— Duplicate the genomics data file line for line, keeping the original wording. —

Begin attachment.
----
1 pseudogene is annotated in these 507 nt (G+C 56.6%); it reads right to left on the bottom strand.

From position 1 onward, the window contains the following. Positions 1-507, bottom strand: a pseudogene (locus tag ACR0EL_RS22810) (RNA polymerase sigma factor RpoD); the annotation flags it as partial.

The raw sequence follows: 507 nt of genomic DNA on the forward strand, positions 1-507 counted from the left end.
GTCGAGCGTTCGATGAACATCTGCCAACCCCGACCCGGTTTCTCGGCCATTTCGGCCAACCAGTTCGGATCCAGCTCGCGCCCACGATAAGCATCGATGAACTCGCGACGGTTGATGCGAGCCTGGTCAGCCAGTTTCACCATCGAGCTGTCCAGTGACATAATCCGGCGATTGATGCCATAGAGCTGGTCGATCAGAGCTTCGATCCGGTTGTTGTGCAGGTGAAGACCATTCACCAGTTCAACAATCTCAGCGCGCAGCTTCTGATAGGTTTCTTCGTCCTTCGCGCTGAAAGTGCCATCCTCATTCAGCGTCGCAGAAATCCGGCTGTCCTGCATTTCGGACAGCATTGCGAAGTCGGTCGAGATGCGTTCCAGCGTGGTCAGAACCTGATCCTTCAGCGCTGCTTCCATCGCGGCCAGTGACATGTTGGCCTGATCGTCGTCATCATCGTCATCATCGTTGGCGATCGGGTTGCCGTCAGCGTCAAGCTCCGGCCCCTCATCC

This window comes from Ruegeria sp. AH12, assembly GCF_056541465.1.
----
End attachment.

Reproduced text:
1 pseudogene is annotated in these 507 nt (G+C 56.6%); it reads right to left on the bottom strand.

From position 1 onward, the window contains the following. Positions 1-507, bottom strand: a pseudogene (locus tag ACR0EL_RS22810) (RNA polymerase sigma factor RpoD); the annotation flags it as partial.

The raw sequence follows: 507 nt of genomic DNA on the forward strand, positions 1-507 counted from the left end.
GTCGAGCGTTCGATGAACATCTGCCAACCCCGACCCGGTTTCTCGGCCATTTCGGCCAACCAGTTCGGATCCAGCTCGCGCCCACGATAAGCATCGATGAACTCGCGACGGTTGATGCGAGCCTGGTCAGCCAGTTTCACCATCGAGCTGTCCAGTGACATAATCCGGCGATTGATGCCATAGAGCTGGTCGATCAGAGCTTCGATCCGGTTGTTGTGCAGGTGAAGACCATTCACCAGTTCAACAATCTCAGCGCGCAGCTTCTGATAGGTTTCTTCGTCCTTCGCGCTGAAAGTGCCATCCTCATTCAGCGTCGCAGAAATCCGGCTGTCCTGCATTTCGGACAGCATTGCGAAGTCGGTCGAGATGCGTTCCAGCGTGGTCAGAACCTGATCCTTCAGCGCTGCTTCCATCGCGGCCAGTGACATGTTGGCCTGATCGTCGTCATCATCGTCATCATCGTTGGCGATCGGGTTGCCGTCAGCGTCAAGCTCCGGCCCCTCATCC

This window comes from Ruegeria sp. AH12, assembly GCF_056541465.1.